'He said what?' Why you should have raised cash

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The perma-bull solution to market swoons is pretty simple: Use the drop as a chance to put money to work and buy the dip.

But what happens if you haven't been raising cash during the previous run-up and have precious little left with which to buy?

Generally two results come into play: Either investors have to sit on their hands and hope the selloff isn't too steep, or they have to start selling now in hopes of buying later.

Such is the dilemma the market now faces after months of Wall Street analysts falling over each other to raise S&P 500 price targets, with precious little talk of taking profits and raising cash levels.

(Read more: This might be when the market returns to normal)

Jeffrey Saut, chief investment strategist at Raymond James, has been watching the developments with bemusement, and in a note described his reaction to an unnamed perma-bull's market observations:

He said what?! I listened to it, rewound it, and then listened to it again. What I heard was generally correct; he said, "You should put some of your cash back to work here given (Thursday's) decline, but maybe you could put a little of it back to work and then let the market come down a bit more before committing it all." Of course, nobody asked the follow-up question of, "How can we put some cash back to work when you NEVER told us to raise any cash?!"

Saut has been skittish on the market since mid-July, which he said was a likely topping point for the market.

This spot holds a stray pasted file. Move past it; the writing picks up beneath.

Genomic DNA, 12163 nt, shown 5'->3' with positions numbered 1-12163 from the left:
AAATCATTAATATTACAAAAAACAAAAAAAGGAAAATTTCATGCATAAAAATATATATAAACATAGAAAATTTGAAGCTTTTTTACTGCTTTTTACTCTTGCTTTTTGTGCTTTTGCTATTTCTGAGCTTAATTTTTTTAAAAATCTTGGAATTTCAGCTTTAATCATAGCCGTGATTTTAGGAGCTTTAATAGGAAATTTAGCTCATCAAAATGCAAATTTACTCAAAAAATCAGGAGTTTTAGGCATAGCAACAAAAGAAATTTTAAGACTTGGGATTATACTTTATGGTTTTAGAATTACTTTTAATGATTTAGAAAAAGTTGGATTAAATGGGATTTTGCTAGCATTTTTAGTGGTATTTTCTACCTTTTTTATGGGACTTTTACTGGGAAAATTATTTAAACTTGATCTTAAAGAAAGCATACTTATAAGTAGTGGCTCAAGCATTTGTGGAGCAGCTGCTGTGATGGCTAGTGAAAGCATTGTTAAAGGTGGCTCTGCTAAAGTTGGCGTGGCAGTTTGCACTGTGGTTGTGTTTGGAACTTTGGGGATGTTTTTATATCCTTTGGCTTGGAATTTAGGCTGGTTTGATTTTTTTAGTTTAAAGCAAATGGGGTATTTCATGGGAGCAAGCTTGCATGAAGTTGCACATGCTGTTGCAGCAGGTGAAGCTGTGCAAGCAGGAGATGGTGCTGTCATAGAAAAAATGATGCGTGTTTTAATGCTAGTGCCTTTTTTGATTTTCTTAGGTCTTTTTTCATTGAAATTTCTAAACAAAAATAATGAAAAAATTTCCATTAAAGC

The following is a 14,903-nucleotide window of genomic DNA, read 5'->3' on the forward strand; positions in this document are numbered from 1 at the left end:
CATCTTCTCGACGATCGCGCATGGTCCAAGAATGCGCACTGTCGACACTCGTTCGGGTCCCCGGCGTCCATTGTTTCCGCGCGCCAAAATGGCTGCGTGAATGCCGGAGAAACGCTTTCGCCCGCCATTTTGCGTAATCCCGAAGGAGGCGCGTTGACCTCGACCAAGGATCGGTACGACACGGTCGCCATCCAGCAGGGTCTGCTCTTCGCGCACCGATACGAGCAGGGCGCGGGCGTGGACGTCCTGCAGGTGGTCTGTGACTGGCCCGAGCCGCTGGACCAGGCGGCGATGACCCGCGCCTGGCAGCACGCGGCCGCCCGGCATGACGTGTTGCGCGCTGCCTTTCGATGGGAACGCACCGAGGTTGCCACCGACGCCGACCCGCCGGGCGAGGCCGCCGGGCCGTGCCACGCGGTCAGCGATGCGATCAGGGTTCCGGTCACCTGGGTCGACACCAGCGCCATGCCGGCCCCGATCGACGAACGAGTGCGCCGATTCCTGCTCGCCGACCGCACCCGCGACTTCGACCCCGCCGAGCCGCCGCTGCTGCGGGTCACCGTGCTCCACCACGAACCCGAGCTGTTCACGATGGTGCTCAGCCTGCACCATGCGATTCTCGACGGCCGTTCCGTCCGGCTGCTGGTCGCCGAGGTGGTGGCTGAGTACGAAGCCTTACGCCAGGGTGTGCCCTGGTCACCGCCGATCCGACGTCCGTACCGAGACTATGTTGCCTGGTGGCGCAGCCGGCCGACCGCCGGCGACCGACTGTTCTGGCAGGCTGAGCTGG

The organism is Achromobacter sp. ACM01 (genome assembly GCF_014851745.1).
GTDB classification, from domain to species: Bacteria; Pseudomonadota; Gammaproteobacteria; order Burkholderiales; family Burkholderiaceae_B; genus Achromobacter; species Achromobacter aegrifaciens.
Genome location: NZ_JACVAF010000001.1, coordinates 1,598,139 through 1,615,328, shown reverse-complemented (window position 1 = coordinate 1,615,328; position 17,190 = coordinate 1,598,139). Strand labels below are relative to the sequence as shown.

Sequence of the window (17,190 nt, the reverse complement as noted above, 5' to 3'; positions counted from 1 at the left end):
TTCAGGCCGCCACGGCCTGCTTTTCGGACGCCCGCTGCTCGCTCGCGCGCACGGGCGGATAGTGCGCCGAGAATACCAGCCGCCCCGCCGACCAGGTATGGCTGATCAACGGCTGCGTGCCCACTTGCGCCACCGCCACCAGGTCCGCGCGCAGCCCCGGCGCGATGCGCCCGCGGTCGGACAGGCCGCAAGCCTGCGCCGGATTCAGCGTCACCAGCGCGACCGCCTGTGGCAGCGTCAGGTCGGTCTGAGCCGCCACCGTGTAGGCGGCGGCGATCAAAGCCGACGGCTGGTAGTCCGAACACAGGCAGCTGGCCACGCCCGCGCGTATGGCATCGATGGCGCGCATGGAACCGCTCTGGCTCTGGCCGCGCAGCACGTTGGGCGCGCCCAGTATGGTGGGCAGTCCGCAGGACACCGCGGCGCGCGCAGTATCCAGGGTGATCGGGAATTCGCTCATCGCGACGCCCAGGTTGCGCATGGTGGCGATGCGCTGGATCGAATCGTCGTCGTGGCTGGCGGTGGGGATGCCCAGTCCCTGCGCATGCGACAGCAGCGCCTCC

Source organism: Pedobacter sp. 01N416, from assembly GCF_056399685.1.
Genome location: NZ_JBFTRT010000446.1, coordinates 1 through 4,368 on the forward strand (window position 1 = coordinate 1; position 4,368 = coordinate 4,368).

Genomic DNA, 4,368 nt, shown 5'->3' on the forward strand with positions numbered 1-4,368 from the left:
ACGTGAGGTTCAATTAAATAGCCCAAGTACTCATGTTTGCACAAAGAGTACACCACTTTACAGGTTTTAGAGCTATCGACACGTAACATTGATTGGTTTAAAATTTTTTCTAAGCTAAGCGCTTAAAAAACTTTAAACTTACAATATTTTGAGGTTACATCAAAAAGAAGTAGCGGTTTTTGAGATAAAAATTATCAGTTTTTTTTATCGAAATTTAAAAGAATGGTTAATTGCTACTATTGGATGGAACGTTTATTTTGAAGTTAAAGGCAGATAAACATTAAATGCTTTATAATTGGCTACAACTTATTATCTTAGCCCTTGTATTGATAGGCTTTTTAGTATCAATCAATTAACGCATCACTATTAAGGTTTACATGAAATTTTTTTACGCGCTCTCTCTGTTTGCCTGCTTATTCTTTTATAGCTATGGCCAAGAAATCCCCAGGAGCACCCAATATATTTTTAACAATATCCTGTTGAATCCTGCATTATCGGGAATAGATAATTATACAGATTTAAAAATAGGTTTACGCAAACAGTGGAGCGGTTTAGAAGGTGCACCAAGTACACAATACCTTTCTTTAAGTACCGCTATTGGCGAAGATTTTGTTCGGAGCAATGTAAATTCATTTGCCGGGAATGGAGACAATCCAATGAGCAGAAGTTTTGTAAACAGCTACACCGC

Stocks have spent a good deal of time looking for direction, but August's action has heightened correction talk, a development that very well could set up a strong buying opportunity for the fourth quarter.

(Read more: Gartman: I timed the market wrong, and I want out)

In Saut's mind:

Obviously, I have thought the mid-July through mid-August timeframe was the window in which a meaningful decline would begin. I got numerous congratulatory emails about that stance yesterday. But, it is still far too early to "Take a Bow," thank you, Madonna.

He, in fact, goes on to say his call is a far cry from being realized, with the S&P 500 off just 3 percent from its intraday record high, which is a long way from the 10 percent or more pullback he expected.

His point, though, is that being perma-anything is a dangerous place to be.

There's some substantial good news underlying this story: Amid all the frantic bullishness, investors have stayed fairly conservative and to an extent have brushed off the starry-eyed strategists.

(Read more: Here's what's worrying the stock market)

Pros responding to the August Bank of America Merrill Lynch Fund Managers Survey reported cash levels at 4.5 percent, near a 2013 high.

Individual investors have been sticking cash back into money market funds as well, with Thomson Reuters reporting an inflow of $5.6 billion last week, by far the largest of any funds group, putting the total at $2.62 trillion.

Saut thinks this begins a challenging period for the market.

(Friday) "they" may try and rally stocks again. But, my long-standing mantra has been "never on a Friday," meaning that once you are into one of these swoons they rarely bottom on a Friday, leaving participants brooding about their losses over the weekend.

By CNBC's Jeff Cox. Follow him @JeffCoxCNBCcom on Twitter.